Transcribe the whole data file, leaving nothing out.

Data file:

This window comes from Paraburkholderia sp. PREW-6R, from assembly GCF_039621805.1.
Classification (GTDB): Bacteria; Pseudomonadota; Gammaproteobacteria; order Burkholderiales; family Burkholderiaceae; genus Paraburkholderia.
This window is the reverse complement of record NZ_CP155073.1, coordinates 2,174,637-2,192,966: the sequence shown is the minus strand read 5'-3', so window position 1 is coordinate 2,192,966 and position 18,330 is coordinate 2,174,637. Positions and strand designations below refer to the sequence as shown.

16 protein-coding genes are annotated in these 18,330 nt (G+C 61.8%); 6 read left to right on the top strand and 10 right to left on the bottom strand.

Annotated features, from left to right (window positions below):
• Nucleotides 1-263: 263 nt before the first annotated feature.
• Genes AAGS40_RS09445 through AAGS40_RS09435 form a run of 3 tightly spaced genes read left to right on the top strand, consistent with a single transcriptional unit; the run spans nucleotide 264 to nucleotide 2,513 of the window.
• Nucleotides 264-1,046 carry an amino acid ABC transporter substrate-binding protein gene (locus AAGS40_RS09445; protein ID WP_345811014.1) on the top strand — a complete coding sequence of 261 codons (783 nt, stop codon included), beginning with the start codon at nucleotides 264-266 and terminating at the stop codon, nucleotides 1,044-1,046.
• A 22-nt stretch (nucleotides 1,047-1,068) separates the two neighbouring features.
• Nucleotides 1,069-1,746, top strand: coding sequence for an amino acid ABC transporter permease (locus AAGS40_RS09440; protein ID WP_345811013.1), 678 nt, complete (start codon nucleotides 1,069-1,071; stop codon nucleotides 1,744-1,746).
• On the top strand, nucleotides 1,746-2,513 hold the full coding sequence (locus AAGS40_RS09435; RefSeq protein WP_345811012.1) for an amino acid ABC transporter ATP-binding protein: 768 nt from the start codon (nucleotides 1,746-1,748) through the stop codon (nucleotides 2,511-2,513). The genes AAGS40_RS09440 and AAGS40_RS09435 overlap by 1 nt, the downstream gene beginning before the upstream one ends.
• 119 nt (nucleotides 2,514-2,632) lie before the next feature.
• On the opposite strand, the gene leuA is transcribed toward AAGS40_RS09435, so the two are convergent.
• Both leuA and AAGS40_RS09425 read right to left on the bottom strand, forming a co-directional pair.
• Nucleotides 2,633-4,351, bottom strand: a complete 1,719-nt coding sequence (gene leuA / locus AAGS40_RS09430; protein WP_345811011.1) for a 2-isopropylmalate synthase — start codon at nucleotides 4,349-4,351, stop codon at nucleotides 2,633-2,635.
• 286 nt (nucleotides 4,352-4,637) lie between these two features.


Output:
This window comes from Paraburkholderia sp. PREW-6R, from assembly GCF_039621805.1.
Classification (GTDB): Bacteria; Pseudomonadota; Gammaproteobacteria; order Burkholderiales; family Burkholderiaceae; genus Paraburkholderia.
This window is the reverse complement of record NZ_CP155073.1, coordinates 2,174,637-2,192,966: the sequence shown is the minus strand read 5'-3', so window position 1 is coordinate 2,192,966 and position 18,330 is coordinate 2,174,637. Positions and strand designations below refer to the sequence as shown.

16 protein-coding genes are annotated in these 18,330 nt (G+C 61.8%); 6 read left to right on the top strand and 10 right to left on the bottom strand.

Annotated features, from left to right (window positions below):
• Nucleotides 1-263: 263 nt before the first annotated feature.
• Genes AAGS40_RS09445 through AAGS40_RS09435 form a run of 3 tightly spaced genes read left to right on the top strand, consistent with a single transcriptional unit; the run spans nucleotide 264 to nucleotide 2,513 of the window.
• Nucleotides 264-1,046 carry an amino acid ABC transporter substrate-binding protein gene (locus AAGS40_RS09445; protein ID WP_345811014.1) on the top strand — a complete coding sequence of 261 codons (783 nt, stop codon included), beginning with the start codon at nucleotides 264-266 and terminating at the stop codon, nucleotides 1,044-1,046.
• A 22-nt stretch (nucleotides 1,047-1,068) separates the two neighbouring features.
• Nucleotides 1,069-1,746, top strand: coding sequence for an amino acid ABC transporter permease (locus AAGS40_RS09440; protein ID WP_345811013.1), 678 nt, complete (start codon nucleotides 1,069-1,071; stop codon nucleotides 1,744-1,746).
• On the top strand, nucleotides 1,746-2,513 hold the full coding sequence (locus AAGS40_RS09435; RefSeq protein WP_345811012.1) for an amino acid ABC transporter ATP-binding protein: 768 nt from the start codon (nucleotides 1,746-1,748) through the stop codon (nucleotides 2,511-2,513). The genes AAGS40_RS09440 and AAGS40_RS09435 overlap by 1 nt, the downstream gene beginning before the upstream one ends.
• 119 nt (nucleotides 2,514-2,632) lie before the next feature.
• On the opposite strand, the gene leuA is transcribed toward AAGS40_RS09435, so the two are convergent.
• Both leuA and AAGS40_RS09425 read right to left on the bottom strand, forming a co-directional pair.
• Nucleotides 2,633-4,351, bottom strand: a complete 1,719-nt coding sequence (gene leuA / locus AAGS40_RS09430; protein WP_345811011.1) for a 2-isopropylmalate synthase — start codon at nucleotides 4,349-4,351, stop codon at nucleotides 2,633-2,635.
• 286 nt (nucleotides 4,352-4,637) lie between these two features.